What is it that dies? Saint Augustine used to say that he would not have been able to believe in the Gospel if he had not been influenced by the authority of the Church (Contra ep. Man. 5,6. Ego vero evangelio non crederem, nisi me catholicae commoveret auctoritas”), sustained in the model of faith that makes an ecclesiastic of a Christian, that is, a member of a structure, from which one must accept a doctrine. Today this model is dying out, the epoch of a dogmatic-ecclesiastical faith that implies the acceptance of a doctrine and of an authority that has almost reached its end, because the experimental method of science has been accepted even in the spiritual life which now the individual wants to experience personally and faith in a doctrine mediated by ecclesiastical authority finds itself already surpassed. In its place a non-dogmatic Christianity is being born which moves over from doctrinal exteriority to existential interiority, and which prefers to cross over from ecclesial authority to personal authority. The period of Benedict XVI to Francis is a manifestation of this epochal movement. According to what has been found out in the world survey commissioned by the Vatican, there is a great distance between official doctrine and the faith as practiced. As a consequence, if Christianity wants to return to being perceived as good news that once again brings health and joy to existence, to offer itself as truth to the process we call the world in general, it has to undertake a process of reformation. The doctrine on the family is only a first inevitable step. If it does not do so, the result would be stamped by those words of a young reporter in the conversations at night in Jerusalem with Carlo Martini who said: “I do not know what to do with the faith. I have nothing against it, but what could the Church offer me?” This is what many young people are thinking today.
Some fear that this reform could contaminate Christian identity. But for Christianity , this relevance is part of its identity, and is not something that comes afterwards. An irrelevant identity cannot be a Christian identity, much less catholic in as far as it is universal. “You are the salt of the earth”. (Mt 05.13). You are the light of the world” (Mt 5.14). Christian identity is relational and immediate, it is to be-for, because yeast only has meaning in relation to food, or flour (Mt 13, 33 “The kingdom of heaven is like yeast which a woman took and put in three measures of flour, till the whole was fermented…”) From this we conclude that if the relationship weakens, the identity too remains undecided. Christianity too survives on the logic of relation and adaptation and this logic leads it inevitably to reform. To obey is not a concession to relativism; it is simply a duty to the Gospel.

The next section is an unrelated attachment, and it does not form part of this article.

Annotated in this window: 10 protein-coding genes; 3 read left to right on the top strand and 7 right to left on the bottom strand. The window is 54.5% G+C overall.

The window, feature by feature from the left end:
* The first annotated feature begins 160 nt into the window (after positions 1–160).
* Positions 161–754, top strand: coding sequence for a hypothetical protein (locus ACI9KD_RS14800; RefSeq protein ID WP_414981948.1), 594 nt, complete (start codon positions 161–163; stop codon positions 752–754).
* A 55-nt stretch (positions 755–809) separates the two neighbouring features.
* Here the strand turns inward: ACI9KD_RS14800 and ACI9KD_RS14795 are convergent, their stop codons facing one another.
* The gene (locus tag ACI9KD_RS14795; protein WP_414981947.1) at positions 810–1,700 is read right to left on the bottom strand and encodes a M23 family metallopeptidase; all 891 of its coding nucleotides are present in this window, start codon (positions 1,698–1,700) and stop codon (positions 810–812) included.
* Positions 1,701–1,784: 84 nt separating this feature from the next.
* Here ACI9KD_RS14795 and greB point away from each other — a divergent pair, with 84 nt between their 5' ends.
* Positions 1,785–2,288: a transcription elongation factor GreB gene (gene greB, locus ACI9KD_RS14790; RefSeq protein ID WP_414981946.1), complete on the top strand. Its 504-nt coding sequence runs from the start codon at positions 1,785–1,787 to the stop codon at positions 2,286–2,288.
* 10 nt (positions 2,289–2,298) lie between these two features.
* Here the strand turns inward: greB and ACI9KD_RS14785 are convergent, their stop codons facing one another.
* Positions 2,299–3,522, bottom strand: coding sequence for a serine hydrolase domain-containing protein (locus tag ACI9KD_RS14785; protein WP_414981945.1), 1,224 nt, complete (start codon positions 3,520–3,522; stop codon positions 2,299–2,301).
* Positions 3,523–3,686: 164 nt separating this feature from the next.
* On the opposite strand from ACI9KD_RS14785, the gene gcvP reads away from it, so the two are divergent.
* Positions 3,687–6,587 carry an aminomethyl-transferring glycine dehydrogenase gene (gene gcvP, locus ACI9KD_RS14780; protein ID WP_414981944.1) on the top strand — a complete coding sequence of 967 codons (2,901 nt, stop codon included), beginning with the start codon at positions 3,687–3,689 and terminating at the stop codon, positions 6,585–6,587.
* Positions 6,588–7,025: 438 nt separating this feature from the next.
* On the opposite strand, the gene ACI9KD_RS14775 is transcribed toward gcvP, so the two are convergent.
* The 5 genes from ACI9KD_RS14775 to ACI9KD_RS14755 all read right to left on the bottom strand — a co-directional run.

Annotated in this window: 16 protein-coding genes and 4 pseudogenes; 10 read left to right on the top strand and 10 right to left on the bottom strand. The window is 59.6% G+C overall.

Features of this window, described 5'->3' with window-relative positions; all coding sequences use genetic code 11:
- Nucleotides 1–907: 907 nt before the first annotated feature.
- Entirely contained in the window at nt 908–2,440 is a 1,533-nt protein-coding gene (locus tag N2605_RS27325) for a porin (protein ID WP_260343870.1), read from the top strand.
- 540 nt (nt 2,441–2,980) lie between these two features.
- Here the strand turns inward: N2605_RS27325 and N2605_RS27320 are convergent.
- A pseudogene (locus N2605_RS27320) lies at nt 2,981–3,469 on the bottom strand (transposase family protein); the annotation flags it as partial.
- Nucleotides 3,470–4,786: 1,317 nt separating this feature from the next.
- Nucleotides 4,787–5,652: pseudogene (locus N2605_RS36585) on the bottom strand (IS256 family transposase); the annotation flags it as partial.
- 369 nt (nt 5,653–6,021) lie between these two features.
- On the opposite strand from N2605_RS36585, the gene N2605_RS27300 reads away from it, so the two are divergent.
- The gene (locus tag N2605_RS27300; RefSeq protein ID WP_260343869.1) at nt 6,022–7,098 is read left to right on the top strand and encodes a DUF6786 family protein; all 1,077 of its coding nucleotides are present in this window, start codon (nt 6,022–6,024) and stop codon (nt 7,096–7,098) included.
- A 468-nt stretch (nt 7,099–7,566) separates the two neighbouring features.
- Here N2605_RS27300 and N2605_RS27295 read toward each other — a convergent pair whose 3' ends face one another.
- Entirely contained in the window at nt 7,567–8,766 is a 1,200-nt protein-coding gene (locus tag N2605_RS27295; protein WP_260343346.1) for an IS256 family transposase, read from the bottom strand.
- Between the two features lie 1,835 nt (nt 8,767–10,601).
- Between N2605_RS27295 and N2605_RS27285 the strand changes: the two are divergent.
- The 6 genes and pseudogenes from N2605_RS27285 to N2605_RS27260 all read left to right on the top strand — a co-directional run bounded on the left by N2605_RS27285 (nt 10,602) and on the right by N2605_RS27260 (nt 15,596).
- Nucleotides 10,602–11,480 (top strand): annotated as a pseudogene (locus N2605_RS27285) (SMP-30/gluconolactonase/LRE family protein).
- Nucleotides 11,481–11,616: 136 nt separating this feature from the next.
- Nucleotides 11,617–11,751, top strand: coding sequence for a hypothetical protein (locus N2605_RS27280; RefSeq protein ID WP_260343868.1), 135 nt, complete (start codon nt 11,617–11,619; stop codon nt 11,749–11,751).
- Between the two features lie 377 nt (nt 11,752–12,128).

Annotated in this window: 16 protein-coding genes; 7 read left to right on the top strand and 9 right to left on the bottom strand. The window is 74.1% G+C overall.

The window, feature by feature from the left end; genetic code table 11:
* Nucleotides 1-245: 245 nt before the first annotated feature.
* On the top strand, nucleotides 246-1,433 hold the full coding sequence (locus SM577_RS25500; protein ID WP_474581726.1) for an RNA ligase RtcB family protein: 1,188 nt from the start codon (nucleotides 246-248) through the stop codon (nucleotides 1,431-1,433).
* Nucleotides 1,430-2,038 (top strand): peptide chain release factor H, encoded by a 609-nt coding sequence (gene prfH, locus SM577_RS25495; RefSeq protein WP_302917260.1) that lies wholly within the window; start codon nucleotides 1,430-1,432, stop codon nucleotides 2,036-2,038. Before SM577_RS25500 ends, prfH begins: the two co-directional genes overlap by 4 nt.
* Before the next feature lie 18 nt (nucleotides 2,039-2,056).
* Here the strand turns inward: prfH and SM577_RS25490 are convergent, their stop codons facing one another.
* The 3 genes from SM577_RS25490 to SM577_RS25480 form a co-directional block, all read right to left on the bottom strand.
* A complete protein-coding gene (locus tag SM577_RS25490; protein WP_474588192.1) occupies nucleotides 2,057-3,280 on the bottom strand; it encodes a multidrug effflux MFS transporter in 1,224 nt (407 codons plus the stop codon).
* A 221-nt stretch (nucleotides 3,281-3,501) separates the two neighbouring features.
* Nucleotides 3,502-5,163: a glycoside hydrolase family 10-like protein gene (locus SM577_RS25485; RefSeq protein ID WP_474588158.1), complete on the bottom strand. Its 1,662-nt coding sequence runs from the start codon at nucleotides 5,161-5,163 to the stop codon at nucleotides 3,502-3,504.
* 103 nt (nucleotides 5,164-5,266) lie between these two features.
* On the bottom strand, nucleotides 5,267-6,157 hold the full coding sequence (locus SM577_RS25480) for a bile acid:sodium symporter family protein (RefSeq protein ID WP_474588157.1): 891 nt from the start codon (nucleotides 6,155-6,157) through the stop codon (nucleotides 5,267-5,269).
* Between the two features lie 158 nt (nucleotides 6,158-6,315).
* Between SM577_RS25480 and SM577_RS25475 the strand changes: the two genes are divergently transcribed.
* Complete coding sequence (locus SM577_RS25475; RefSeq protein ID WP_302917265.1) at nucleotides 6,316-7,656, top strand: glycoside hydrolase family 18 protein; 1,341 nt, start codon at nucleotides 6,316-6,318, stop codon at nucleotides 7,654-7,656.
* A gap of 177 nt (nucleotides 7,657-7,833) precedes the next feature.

But, suppose Pope Francis does not succeed doing what he proposes? And suppose he cannot heal the IOR, so that the government of the Catholic Church is more in conformity with the wishes of Vatican II , and does not succeed in changing the relationship with Italian politics giving up definitively the exchange of favors between cardinals and ministers sensitive to interests of the Church? And if he does not succeed in putting order between bishops and superiors of religious Orders, reminding all of a sober lifestyle in conformity with the values of the Gospel? And if he does not succeed in giving an adequate and just place to women in terms of sharing power, of opening the diaconate and cardinalate to women, in reforming sexual morality, establishing new criteria in the process of selection and formation of the clergy? Finally, if he does not give more freedom for theological investigation? What will happen should Pope Francis fail in all this?
Some days ago the non-believer, Eugenio Scalfari wrote, that thanks to Francis: “Rome has returned to being the capital of the world… Rome, the city of Pope Francis, is the center of the world.” Scalfari, obviously was referring to spiritual leadership, for which the West has great need to continue believing in the great ideals of humanity, traditionally defined as goodness, justice, equality, solidarity and fraternity. In a world where everything is power and calculation, the genuine presence of this Pope allows us to become aware that among us not everything is power and scheming. That there is still room for gratitude, sincere love and the will for what’s good and for promoting good.
For him to fail would be the end of the light which has been lit in the existence of all human beings who are still not resigned to cynicism and the cruelty of the fight for existence, and for Rome to return to being the outskirts of the world, would mark the end of the ideals of western spirituality. Would that the Cardinals, monsignors and theologians who are doing everything possible to block the work of the Pope and have the reform of the Pope fail, remember this.